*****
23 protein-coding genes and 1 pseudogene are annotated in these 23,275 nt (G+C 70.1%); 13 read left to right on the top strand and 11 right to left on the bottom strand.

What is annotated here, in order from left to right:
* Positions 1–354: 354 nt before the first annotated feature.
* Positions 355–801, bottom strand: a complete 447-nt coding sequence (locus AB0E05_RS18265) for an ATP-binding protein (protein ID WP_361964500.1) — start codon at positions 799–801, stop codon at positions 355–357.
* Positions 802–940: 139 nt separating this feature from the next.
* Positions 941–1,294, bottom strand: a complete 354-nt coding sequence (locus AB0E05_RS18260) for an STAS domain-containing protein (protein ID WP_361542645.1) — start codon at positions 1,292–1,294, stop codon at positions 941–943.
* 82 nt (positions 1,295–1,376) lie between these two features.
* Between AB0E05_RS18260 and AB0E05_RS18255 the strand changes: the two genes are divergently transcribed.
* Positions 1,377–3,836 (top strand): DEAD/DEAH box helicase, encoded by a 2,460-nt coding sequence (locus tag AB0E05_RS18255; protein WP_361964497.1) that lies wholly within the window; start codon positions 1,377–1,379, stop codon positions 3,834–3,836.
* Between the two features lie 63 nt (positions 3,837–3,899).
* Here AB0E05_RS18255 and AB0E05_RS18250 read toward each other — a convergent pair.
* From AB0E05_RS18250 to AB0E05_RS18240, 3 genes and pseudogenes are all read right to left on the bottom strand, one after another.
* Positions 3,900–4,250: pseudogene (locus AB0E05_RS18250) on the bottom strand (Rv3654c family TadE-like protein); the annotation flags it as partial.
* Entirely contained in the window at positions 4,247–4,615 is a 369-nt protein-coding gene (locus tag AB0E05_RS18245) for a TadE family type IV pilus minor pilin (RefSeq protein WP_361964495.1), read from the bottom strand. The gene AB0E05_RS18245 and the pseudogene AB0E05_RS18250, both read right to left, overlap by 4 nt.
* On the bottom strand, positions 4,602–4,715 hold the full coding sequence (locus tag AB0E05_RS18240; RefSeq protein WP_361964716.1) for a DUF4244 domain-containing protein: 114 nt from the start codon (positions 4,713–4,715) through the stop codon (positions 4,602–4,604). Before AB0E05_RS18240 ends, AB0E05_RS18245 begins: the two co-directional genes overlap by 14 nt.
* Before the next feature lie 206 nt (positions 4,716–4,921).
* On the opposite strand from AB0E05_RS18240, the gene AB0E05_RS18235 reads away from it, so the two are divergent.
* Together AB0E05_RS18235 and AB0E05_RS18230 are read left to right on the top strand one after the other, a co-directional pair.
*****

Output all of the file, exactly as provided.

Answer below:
23 protein-coding genes and 1 pseudogene are annotated in these 23,275 nt (G+C 70.1%); 13 read left to right on the top strand and 11 right to left on the bottom strand.

What is annotated here, in order from left to right:
* Positions 1–354: 354 nt before the first annotated feature.
* Positions 355–801, bottom strand: a complete 447-nt coding sequence (locus AB0E05_RS18265) for an ATP-binding protein (protein ID WP_361964500.1) — start codon at positions 799–801, stop codon at positions 355–357.
* Positions 802–940: 139 nt separating this feature from the next.
* Positions 941–1,294, bottom strand: a complete 354-nt coding sequence (locus AB0E05_RS18260) for an STAS domain-containing protein (protein ID WP_361542645.1) — start codon at positions 1,292–1,294, stop codon at positions 941–943.
* 82 nt (positions 1,295–1,376) lie between these two features.
* Between AB0E05_RS18260 and AB0E05_RS18255 the strand changes: the two genes are divergently transcribed.
* Positions 1,377–3,836 (top strand): DEAD/DEAH box helicase, encoded by a 2,460-nt coding sequence (locus tag AB0E05_RS18255; protein WP_361964497.1) that lies wholly within the window; start codon positions 1,377–1,379, stop codon positions 3,834–3,836.
* Between the two features lie 63 nt (positions 3,837–3,899).
* Here AB0E05_RS18255 and AB0E05_RS18250 read toward each other — a convergent pair.
* From AB0E05_RS18250 to AB0E05_RS18240, 3 genes and pseudogenes are all read right to left on the bottom strand, one after another.
* Positions 3,900–4,250: pseudogene (locus AB0E05_RS18250) on the bottom strand (Rv3654c family TadE-like protein); the annotation flags it as partial.
* Entirely contained in the window at positions 4,247–4,615 is a 369-nt protein-coding gene (locus tag AB0E05_RS18245) for a TadE family type IV pilus minor pilin (RefSeq protein WP_361964495.1), read from the bottom strand. The gene AB0E05_RS18245 and the pseudogene AB0E05_RS18250, both read right to left, overlap by 4 nt.
* On the bottom strand, positions 4,602–4,715 hold the full coding sequence (locus tag AB0E05_RS18240; RefSeq protein WP_361964716.1) for a DUF4244 domain-containing protein: 114 nt from the start codon (positions 4,713–4,715) through the stop codon (positions 4,602–4,604). Before AB0E05_RS18240 ends, AB0E05_RS18245 begins: the two co-directional genes overlap by 14 nt.
* Before the next feature lie 206 nt (positions 4,716–4,921).
* On the opposite strand from AB0E05_RS18240, the gene AB0E05_RS18235 reads away from it, so the two are divergent.
* Together AB0E05_RS18235 and AB0E05_RS18230 are read left to right on the top strand one after the other, a co-directional pair.